…The NBA draft is less than two months away. Everyone knows Thomas Robinson will likely be a top five pick, but what about Tyshawn Taylor?
BS: We’ve been in a situation like a lot of schools have, where NBA scouts get a chance to see your guys in practice and in multiple games. There’s no telling how many (NBA) teams watched our last eight or nine games. You come away impressed [with Taylor], but once you see him in person, and in an individual workout, you’ll be even more impressed. He’s a good workout-guy. He’s good technique-wise, he’s got great fundamentals, he’ll show that he can shoot it, because he can. He just didn’t shoot it well in the tournament, but he shot it well for us, for the most part, all season long. He’s definitely a first-round talent. Whether he’s able to get in there ... that remains to be seen because of what certain teams may be looking for. But I’ve had some good players, and he’s definitely a first-round talent.
Andrew J. White III (@AndrewWhite_34)
5/16/12 7:19 PM
Talked to the assistant coach and decided I will be wearing #3 for my college career at KU.
Looking forward to it
5/16/12 8:46 PM
I Will Be Attending Kansas On JUNE28th also I Will Be Wearing #2 this Year J-hawkation! I Got a Composite Score of 18 i passed #JAYHAWKFLOW
Anrio Adams, the Associated Press Class 3A basketball player of the year in the state of Washington, should be able to make an immediate, major impact at Kansas University during the 2012-13 season.
So says Seattle Rainier Beach High coach Mike Bethea, whose squad rolled to a 28-2 record and state title in 2011-12, thanks in large part to Adams, a 6-foot-3 senior combo guard who averaged a team-leading 23.0 points and 6.0 assists a game.
“The guy is such a big-time talent. If he does what he’s supposed to do, he’ll be the starting point guard (at KU) next year,” said Bethea, who stands by an earlier statement that Adams reminds him of Miami Heat phenom Dwyane Wade.
“No question about it. Anybody who sees that kid. He has ... oh my goodness, the kid is so talented,” Bethea added. “He is gifted with the ball. He had three to four double-assist games for us. He knows how to get people the ball in the right position and knows how to score as well.”
…“He’s really fired up about being a Jayhawk,” Bethea said of Adams. “There’s history with his godbrother, Rodrick (Stewart, Rainier Beach High graduate and former KU guard). Rodrick told him how things are down there (at KU). He’s pretty amped about going there.”
Bethea said he can understand why Adams hasn’t inked a letter-of-intent, considering freshmen Ben McLemore and Jamari Traylor were ineligible a year ago.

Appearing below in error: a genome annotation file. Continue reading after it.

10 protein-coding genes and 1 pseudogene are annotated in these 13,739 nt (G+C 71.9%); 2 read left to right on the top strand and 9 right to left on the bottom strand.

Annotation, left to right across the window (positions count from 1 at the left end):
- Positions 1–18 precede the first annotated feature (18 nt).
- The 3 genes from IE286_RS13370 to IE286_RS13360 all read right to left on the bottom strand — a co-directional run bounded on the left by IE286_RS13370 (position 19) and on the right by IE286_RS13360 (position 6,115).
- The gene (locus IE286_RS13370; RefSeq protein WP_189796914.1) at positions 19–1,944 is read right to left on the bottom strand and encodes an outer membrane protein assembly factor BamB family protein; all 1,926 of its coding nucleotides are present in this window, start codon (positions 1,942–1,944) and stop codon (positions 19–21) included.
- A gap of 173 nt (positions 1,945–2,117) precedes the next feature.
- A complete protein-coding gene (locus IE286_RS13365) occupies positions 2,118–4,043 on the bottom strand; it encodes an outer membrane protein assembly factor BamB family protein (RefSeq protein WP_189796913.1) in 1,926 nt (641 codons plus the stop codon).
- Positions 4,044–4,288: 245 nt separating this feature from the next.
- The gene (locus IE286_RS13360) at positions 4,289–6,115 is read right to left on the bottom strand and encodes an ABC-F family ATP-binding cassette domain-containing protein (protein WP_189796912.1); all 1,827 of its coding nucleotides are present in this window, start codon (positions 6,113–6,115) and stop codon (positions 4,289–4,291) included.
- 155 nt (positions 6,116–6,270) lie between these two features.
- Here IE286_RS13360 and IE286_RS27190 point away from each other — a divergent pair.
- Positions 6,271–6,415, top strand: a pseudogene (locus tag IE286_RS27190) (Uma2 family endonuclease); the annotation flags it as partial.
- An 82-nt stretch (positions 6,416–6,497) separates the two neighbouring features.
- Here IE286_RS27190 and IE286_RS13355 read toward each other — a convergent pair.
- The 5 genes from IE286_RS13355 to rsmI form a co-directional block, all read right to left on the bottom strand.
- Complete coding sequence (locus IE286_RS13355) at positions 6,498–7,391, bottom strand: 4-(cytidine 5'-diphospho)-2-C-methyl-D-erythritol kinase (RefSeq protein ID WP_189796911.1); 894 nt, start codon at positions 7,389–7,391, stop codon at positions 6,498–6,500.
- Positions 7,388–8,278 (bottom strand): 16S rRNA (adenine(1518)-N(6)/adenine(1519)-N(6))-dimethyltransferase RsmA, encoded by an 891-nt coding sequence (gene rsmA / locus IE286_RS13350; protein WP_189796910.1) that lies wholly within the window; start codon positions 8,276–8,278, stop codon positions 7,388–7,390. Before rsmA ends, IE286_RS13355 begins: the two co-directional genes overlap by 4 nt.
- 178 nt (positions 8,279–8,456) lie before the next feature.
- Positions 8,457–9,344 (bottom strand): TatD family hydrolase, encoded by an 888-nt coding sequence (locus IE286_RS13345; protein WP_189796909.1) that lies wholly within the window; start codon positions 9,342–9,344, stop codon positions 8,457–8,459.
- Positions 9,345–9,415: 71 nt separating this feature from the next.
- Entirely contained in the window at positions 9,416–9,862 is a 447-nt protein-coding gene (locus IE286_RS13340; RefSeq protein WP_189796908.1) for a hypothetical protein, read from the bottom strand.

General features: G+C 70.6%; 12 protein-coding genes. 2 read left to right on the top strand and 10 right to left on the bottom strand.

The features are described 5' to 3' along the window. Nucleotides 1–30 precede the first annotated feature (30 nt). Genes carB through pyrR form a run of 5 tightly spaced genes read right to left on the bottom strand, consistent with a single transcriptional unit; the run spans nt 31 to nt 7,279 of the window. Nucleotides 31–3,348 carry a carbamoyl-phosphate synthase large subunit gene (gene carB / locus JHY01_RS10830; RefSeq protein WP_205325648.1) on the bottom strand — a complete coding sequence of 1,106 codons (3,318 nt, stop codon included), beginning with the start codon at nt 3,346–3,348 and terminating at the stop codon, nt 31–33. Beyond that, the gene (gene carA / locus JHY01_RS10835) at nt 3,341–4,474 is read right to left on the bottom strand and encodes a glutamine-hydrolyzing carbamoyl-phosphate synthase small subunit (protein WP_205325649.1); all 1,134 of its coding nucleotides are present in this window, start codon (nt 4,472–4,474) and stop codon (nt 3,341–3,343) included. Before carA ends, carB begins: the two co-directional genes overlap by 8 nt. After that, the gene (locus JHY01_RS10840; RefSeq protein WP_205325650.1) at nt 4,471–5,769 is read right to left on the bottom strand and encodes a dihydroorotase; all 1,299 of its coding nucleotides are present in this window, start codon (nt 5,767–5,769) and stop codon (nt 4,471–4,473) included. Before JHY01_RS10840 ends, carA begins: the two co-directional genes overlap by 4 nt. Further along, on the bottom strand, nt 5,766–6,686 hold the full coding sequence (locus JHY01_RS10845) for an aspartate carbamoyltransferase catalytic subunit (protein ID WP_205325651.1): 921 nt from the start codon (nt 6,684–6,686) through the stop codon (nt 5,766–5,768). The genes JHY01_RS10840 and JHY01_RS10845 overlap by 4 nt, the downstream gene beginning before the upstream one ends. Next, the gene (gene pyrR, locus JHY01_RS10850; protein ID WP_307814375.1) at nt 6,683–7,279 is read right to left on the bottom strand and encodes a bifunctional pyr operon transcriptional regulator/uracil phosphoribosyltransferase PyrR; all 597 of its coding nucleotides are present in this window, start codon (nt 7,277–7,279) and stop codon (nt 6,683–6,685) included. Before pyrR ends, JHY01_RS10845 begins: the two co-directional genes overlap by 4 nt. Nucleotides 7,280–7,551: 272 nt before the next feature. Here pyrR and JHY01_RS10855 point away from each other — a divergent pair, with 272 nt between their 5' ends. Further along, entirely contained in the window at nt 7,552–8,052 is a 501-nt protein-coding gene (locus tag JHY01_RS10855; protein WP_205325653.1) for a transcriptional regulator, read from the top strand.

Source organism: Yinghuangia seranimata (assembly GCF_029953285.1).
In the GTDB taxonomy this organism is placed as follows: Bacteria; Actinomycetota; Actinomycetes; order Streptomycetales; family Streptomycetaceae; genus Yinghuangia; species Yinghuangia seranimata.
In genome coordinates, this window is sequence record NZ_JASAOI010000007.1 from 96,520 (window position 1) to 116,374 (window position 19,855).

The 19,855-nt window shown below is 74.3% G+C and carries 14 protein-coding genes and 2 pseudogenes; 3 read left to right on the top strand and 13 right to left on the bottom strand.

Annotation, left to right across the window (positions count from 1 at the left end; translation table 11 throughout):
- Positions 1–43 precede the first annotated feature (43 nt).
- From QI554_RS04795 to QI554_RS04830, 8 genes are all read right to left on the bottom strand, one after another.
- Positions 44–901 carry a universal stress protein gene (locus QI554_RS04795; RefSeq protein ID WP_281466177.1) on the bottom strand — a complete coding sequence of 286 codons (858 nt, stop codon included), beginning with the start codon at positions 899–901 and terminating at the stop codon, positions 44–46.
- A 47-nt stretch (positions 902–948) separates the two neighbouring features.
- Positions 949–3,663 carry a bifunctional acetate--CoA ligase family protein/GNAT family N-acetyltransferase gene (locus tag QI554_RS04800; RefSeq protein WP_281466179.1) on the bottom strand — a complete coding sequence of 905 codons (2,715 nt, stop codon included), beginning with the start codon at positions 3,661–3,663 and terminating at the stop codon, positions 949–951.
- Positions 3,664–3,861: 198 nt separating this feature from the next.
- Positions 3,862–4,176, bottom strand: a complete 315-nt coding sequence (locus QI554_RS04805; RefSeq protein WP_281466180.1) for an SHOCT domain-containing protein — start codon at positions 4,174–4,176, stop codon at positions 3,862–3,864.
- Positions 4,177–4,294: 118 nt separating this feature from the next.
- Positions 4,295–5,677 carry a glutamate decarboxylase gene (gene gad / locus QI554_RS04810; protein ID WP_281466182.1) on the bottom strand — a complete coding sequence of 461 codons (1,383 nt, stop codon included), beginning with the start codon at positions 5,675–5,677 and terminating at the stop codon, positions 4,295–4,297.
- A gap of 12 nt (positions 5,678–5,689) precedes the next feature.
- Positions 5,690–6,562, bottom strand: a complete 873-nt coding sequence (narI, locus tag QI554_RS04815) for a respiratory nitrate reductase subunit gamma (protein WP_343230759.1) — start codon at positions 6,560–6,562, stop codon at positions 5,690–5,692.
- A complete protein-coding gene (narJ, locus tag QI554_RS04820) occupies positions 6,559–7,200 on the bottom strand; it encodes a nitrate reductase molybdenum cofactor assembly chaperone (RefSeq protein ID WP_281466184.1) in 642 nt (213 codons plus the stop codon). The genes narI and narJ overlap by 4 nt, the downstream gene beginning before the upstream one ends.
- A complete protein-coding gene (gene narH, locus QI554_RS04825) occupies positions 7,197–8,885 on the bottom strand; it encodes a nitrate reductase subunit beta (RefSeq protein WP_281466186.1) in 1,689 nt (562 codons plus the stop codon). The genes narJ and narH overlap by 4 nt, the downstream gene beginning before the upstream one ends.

“That’s why we’re approaching this here with kid gloves,” Bethea said. “Coach (Bill) Self and those guys have to make sure everything is all lined up in a row before they can physically commit to signing him. It’s one of those things when we learn he’s good to go ... coach wants him to be there. He wants to be there.”
Thomas Robinson, Kansas, junior power forward (6-9, 240): Robinson joins Davis in the top tier in this group in terms of prospect predictability. The breakout star of the 2011-12 college season, Robinson's production soared after the Morris twins, Marcus and Markieff, left Kansas for the NBA last year. He's slightly undersized for the power forward position, but he's made believers out of most executives not only because of his speed, strength and scoring skills but also because he's a relentless worker and phenomenal rebounder.
One executive deemed him a better version of Nuggets rookie Kenneth Faried, a high-energy forward who led the nation in rebounding in his senior season at Morehead State but still had his doubters entering the NBA as the No. 22 pick in the 2011 draft. Faried thrived in the second half of the season and helped Denver push the Lakers to seven games in the first round of the playoffs.
"Thomas Robinson is the same kind of guy -- undersized, big motor, but more skilled," the executive said. "Maybe you put him in the star category."
Or, as Markieff Morris told ESPN The Magazine in a November 2011 story, "He has the speed of Kobe and a body like LeBron's. Sky's the limit."
The Jayhawks' strong finish to the season helped boost Robinson, who had 18 points and 17 rebounds in their loss to Kentucky in the national championship game. He averaged 17.6 points and 11.9 rebounds (second in the nation) in 31.8 minutes for the season, a big jump from his sophomore averages of 7.6 points and 6.4 rebounds in 14.6 minutes. Robinson, who can score with his back to the basket and when attacking in face-up situations, is inconsistent as an outside threat but has some range.
This story originally appeared in the May/June issue of ESPNHS Magazine.
The shot was perfect, featuring a form and touch that would have made James Naismith proud. But while Maggie Meier could still shoot with the best of them, she had lost control over the rest of her life.
A rare brain infection had left Meier in a coma for more than two months during the fall of 2008. Most of the time, Meier was a shell of her once-vibrant self and could barely open her eyes. Yet during brief moments, when her family eased a beach ball into her hands in hopes of stimulating her brain, the Maggie everyone knew would resurface.